It is unclear how COVID-19 links might affect the pangolin trade. At best, it could serve to reduce demand – or at worst, lead people to destroy pangolins out of fear. Some conservation and animal-rights organizations have vociferously embraced the possible connection as an amplified call for cracking down on Chinese wildlife markets. Yet the data may still point to another host, and misplaced fervour could end up harming anti-trafficking campaigns. Actors in this space would do well to respond with caution and a clear commitment to evidence-based interventions.
In the wake of the virus, China announced a temporary ban on wildlife trade (until ‘the epidemic situation is lifted nationwide’ – according to the official order). The SARS outbreak in 2003 saw a similar move, but once infections stabilized, the ban was lifted and it was business as usual. Wildlife traders are now hoping for the same.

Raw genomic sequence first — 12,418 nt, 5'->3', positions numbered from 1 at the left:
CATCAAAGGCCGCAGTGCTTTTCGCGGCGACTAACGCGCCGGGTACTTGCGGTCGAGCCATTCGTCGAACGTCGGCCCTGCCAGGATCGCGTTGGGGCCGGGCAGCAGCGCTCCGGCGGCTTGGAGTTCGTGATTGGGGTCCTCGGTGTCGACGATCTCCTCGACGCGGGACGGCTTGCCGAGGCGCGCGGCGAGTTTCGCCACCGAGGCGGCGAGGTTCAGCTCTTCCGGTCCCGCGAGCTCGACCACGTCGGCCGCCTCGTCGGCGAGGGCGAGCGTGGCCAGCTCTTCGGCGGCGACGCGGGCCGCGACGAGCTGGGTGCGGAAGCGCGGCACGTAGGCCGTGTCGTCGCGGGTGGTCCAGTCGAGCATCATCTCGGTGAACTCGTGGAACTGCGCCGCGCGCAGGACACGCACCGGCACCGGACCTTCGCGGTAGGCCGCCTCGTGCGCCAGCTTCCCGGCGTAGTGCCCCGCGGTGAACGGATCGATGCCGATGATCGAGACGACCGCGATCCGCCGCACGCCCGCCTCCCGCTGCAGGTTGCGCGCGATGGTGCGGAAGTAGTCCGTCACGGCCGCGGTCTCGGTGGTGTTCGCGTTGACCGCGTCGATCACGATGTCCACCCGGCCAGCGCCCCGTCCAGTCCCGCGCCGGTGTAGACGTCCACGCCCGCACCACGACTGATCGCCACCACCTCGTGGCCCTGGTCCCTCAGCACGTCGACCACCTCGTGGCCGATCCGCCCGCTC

Although valid lessons are to be drawn from SARS, the context surrounding COVID-19 is also very different.
China overtook Japan as the world’s second-largest economy in 2010, and now accounts for 16% of global GDP – as opposed to 4% in 2003. That means if the proverbial butterfly flutters its wings (or has its caterpillar served on a menu) in this economic powerhouse, the impact across the rest of the world is more immediate, more drastic and possibly more lasting. Economists still hope for a sharp V-shaped recovery in markets once the outbreak has peaked, but others predict a slower, U-shaped outlook – or a different scenario altogether. On the health front, it could take months, or even years, to develop potential vaccines.